For the past six months I have been co-presenting a comedy-related radio show and podcast with the gorgeous and hilarious stand-up comic Tammy Tantschev. The show is called Radio Ha Ha. The website is now up; start devouring transcripts and downloads.
- because I rarely post anything these days;
- so that anyone still ‘subscribed’ to this site will actually receive a ‘podcast’ (really, I’d prefer everyone to subscribe to Radio Ha Ha instead — see the info in the left margin for details);
- and a third reason — having discovered the html for lists, I can’t help but construct them at every opportunity!
I’ve finally relaxed into the Good Life segment; I know this because on Saturday I was totally relaxed about it — but utterly nervous about providing a ‘comedy in clubs’ guide for Peter Graham’s Club Show after Murray Wilton’s Good Life shift had ended.
I suppose I’d better list what I played:
- An acoustic version of ‘Imagine’, by John Lennon and a bunch of long-hairs, from the forthcoming Imagine: John Lennon double disc set coming out in March. You can read my review of it in the forthcoming issue of FilmInk.
- A live version of ‘Loves Me Like A Rock’ by Paul Simon and the Jessy Dixon singers, from
the Dick Cavett Show Rock Icons triple DVD set, available through Shock from early March. Again, I review it in the next issue of FilmInk. I also lifted a bit of an excellent Mick Jagger interview from this package; Dick Cavett is my new hero; I’d love to host a hip, intelligent chat show like that some day.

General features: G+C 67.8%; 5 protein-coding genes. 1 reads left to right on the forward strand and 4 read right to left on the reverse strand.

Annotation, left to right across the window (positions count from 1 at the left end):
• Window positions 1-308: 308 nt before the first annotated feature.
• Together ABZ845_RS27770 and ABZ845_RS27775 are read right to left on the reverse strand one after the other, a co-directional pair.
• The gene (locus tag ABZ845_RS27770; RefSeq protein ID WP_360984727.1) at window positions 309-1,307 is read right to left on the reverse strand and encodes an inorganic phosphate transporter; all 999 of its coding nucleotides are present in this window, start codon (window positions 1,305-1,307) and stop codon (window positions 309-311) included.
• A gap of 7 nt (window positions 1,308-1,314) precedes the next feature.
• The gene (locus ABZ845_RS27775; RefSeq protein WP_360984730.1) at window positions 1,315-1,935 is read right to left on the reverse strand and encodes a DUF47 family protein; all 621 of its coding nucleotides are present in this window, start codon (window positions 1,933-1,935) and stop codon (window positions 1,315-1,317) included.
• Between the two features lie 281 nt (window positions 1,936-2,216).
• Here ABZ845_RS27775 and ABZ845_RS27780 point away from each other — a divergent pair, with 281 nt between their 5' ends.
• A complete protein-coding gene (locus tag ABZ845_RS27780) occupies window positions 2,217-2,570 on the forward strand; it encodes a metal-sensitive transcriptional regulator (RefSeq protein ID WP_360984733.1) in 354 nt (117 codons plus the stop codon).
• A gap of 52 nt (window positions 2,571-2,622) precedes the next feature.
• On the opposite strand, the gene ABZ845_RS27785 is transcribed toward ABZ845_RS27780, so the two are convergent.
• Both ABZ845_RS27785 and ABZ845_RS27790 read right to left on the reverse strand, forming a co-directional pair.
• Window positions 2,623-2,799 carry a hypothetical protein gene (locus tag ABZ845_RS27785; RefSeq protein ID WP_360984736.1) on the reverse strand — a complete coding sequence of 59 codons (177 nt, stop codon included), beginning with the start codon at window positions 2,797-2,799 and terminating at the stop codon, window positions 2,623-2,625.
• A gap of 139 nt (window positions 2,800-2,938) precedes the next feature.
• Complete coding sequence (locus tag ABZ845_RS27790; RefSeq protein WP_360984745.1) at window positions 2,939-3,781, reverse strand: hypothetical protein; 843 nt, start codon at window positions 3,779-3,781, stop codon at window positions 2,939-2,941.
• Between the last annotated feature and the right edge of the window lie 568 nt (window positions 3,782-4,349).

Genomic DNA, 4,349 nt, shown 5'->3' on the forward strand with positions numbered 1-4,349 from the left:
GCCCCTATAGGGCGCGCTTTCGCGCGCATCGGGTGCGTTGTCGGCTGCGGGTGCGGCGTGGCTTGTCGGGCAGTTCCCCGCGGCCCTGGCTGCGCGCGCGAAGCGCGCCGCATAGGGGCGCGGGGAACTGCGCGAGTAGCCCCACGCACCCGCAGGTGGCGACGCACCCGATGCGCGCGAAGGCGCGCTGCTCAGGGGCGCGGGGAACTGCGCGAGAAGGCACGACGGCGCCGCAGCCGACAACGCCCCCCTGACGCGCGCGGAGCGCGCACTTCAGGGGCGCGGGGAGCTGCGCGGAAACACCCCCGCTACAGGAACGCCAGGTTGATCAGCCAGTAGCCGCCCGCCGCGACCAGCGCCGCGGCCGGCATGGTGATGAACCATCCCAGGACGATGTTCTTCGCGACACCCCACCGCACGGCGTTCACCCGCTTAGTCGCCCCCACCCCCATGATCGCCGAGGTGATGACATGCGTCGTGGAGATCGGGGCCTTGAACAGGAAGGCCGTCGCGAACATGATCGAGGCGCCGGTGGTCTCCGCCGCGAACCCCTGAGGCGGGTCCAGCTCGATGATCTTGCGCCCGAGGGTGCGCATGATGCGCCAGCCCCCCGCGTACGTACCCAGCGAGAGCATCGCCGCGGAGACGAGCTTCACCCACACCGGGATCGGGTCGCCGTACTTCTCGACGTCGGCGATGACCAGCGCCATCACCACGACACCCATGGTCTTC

- ‘I Walk the Line’, by Johnny Cash from the At Folsom Prison/At San Quentin - 2 Classic
Prison Concerts box set. I would have picked ‘Folsom Prison Blues’ to play, so I could talk about comedian Rich Hall’s excellent Otis Lee Crenshaw character, whose take on that song’s opening lyrics — “I shot a man in Reno/Just to watch him die” — is, “man, you’d have to be pretty bored, even in Reno, Nevada, to shoot a man just to watch him die…”. Or words to that effect, ladies and gentlemen, as Sir Leslie Colin Patterson would say. Murray chose ‘I Walk The Line’, I think, because it is the title of the current Cash biopic.
- Finally, Murray ended with John Farnham’s ‘Don't You Know It's Magic’ from the excellent For Pete's Sake compilation, that gathers together a heap of legendary Aussie songs with which Peter Dawkins had some hand in recording and releasing. Dawkins was a legendary artiste and repertoire man in the Australian music industry, and of late has suffered from Parkinson’s disease; the album is a fundraiser for Parkinson’s research.
- Somewhere along the line, I plugged the new Arctic Monkeys album, which I love a lot.
All of this stuff either is, will be or should be available from Mall Music, the shop that sponsors my segment on Murray Wilton’s Good Life shift, and in an ideal world I’d have fixed it so that you could click on each item and be transported to the Mall Music website, ready to enter your credit card details and purchase each item (with a percentage going to me, of course). But that technology is still a bit beyond me, unfortunately.
Last year I was approached by Geoff Bonouvrie, proprietor of Mall Music (and hence, for many years of my youth, my employer) after he'd heard me be James O'Loghlin's occasional music nerd on 702. He wanted me to deputise for him as a reviewer on the weekend edition of Murray Wilton's The Good Life on 2GB. He was even willing to pay me - which is a lot less common than you'd imagine in this game ('nuff said)!
This year I was offered the gig again, and today was my first go doing it live (last year I pre-recorded them all because I was busy on Saturdays).
Have a bit of a listen.